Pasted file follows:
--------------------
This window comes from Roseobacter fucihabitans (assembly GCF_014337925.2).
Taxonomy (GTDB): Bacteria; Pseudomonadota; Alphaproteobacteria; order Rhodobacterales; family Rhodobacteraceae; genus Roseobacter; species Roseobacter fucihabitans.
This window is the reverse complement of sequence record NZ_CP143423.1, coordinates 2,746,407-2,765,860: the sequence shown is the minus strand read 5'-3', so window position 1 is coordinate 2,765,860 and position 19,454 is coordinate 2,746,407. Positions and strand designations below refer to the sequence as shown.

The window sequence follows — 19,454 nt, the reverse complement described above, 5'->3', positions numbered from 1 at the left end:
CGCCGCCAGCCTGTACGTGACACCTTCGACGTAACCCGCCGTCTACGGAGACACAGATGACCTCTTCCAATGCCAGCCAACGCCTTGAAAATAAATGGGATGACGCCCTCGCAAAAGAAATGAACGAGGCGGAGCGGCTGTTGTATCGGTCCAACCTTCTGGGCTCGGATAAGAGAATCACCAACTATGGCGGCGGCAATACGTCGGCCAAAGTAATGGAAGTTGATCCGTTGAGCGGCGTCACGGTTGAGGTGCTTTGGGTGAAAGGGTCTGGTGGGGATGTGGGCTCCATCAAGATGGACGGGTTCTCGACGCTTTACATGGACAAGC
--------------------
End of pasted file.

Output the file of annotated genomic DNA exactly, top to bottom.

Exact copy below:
This window comes from Roseobacter fucihabitans (assembly GCF_014337925.2).
Taxonomy (GTDB): Bacteria; Pseudomonadota; Alphaproteobacteria; order Rhodobacterales; family Rhodobacteraceae; genus Roseobacter; species Roseobacter fucihabitans.
This window is the reverse complement of sequence record NZ_CP143423.1, coordinates 2,746,407-2,765,860: the sequence shown is the minus strand read 5'-3', so window position 1 is coordinate 2,765,860 and position 19,454 is coordinate 2,746,407. Positions and strand designations below refer to the sequence as shown.

The window sequence follows — 19,454 nt, the reverse complement described above, 5'->3', positions numbered from 1 at the left end:
CGCCGCCAGCCTGTACGTGACACCTTCGACGTAACCCGCCGTCTACGGAGACACAGATGACCTCTTCCAATGCCAGCCAACGCCTTGAAAATAAATGGGATGACGCCCTCGCAAAAGAAATGAACGAGGCGGAGCGGCTGTTGTATCGGTCCAACCTTCTGGGCTCGGATAAGAGAATCACCAACTATGGCGGCGGCAATACGTCGGCCAAAGTAATGGAAGTTGATCCGTTGAGCGGCGTCACGGTTGAGGTGCTTTGGGTGAAAGGGTCTGGTGGGGATGTGGGCTCCATCAAGATGGACGGGTTCTCGACGCTTTACATGGACAAGC